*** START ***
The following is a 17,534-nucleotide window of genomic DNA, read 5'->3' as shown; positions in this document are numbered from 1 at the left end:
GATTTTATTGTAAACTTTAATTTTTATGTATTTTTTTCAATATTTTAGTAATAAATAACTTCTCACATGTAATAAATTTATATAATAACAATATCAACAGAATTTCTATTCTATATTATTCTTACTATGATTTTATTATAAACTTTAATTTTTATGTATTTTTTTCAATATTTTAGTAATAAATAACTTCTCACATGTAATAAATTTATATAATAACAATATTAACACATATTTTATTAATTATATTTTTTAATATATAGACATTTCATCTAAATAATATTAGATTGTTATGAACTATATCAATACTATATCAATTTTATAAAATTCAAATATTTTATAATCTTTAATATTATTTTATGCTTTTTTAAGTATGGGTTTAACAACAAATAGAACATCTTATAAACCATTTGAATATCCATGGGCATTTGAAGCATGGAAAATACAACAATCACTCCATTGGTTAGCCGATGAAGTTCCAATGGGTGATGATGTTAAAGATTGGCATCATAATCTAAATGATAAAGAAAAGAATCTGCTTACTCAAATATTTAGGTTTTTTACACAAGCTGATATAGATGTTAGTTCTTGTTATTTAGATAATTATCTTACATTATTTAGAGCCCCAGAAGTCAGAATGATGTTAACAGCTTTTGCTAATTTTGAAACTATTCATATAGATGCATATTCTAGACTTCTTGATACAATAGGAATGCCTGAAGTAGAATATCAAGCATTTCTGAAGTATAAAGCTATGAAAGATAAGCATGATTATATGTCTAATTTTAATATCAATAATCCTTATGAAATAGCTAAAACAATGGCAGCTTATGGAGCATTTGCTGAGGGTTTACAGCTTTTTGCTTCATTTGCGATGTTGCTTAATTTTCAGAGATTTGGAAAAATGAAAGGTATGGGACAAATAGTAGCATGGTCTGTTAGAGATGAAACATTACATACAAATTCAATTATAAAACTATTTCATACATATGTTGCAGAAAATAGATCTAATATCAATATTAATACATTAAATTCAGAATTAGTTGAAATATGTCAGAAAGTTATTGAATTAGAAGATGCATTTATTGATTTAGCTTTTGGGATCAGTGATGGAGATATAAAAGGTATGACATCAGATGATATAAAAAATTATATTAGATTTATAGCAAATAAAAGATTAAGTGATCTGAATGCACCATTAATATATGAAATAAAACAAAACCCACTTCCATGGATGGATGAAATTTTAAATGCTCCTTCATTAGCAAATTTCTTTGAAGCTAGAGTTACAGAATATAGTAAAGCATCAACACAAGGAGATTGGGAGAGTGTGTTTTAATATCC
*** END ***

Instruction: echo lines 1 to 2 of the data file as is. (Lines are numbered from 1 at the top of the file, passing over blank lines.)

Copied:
The following is a 17,534-nucleotide window of genomic DNA, read 5'->3' as shown; positions in this document are numbered from 1 at the left end:
GATTTTATTGTAAACTTTAATTTTTATGTATTTTTTTCAATATTTTAGTAATAAATAACTTCTCACATGTAATAAATTTATATAATAACAATATCAACAGAATTTCTATTCTATATTATTCTTACTATGATTTTATTATAAACTTTAATTTTTATGTATTTTTTTCAATATTTTAGTAATAAATAACTTCTCACATGTAATAAATTTATATAATAACAATATTAACACATATTTTATTAATTATATTTTTTAATATATAGACATTTCATCTAAATAATATTAGATTGTTATGAACTATATCAATACTATATCAATTTTATAAAATTCAAATATTTTATAATCTTTAATATTATTTTATGCTTTTTTAAGTATGGGTTTAACAACAAATAGAACATCTTATAAACCATTTGAATATCCATGGGCATTTGAAGCATGGAAAATACAACAATCACTCCATTGGTTAGCCGATGAAGTTCCAATGGGTGATGATGTTAAAGATTGGCATCATAATCTAAATGATAAAGAAAAGAATCTGCTTACTCAAATATTTAGGTTTTTTACACAAGCTGATATAGATGTTAGTTCTTGTTATTTAGATAATTATCTTACATTATTTAGAGCCCCAGAAGTCAGAATGATGTTAACAGCTTTTGCTAATTTTGAAACTATTCATATAGATGCATATTCTAGACTTCTTGATACAATAGGAATGCCTGAAGTAGAATATCAAGCATTTCTGAAGTATAAAGCTATGAAAGATAAGCATGATTATATGTCTAATTTTAATATCAATAATCCTTATGAAATAGCTAAAACAATGGCAGCTTATGGAGCATTTGCTGAGGGTTTACAGCTTTTTGCTTCATTTGCGATGTTGCTTAATTTTCAGAGATTTGGAAAAATGAAAGGTATGGGACAAATAGTAGCATGGTCTGTTAGAGATGAAACATTACATACAAATTCAATTATAAAACTATTTCATACATATGTTGCAGAAAATAGATCTAATATCAATATTAATACATTAAATTCAGAATTAGTTGAAATATGTCAGAAAGTTATTGAATTAGAAGATGCATTTATTGATTTAGCTTTTGGGATCAGTGATGGAGATATAAAAGGTATGACATCAGATGATATAAAAAATTATATTAGATTTATAGCAAATAAAAGATTAAGTGATCTGAATGCACCATTAATATATGAAATAAAACAAAACCCACTTCCATGGATGGATGAAATTTTAAATGCTCCTTCATTAGCAAATTTCTTTGAAGCTAGAGTTACAGAATATAGTAAAGCATCAACACAAGGAGATTGGGAGAGTGTGTTTTAATATCC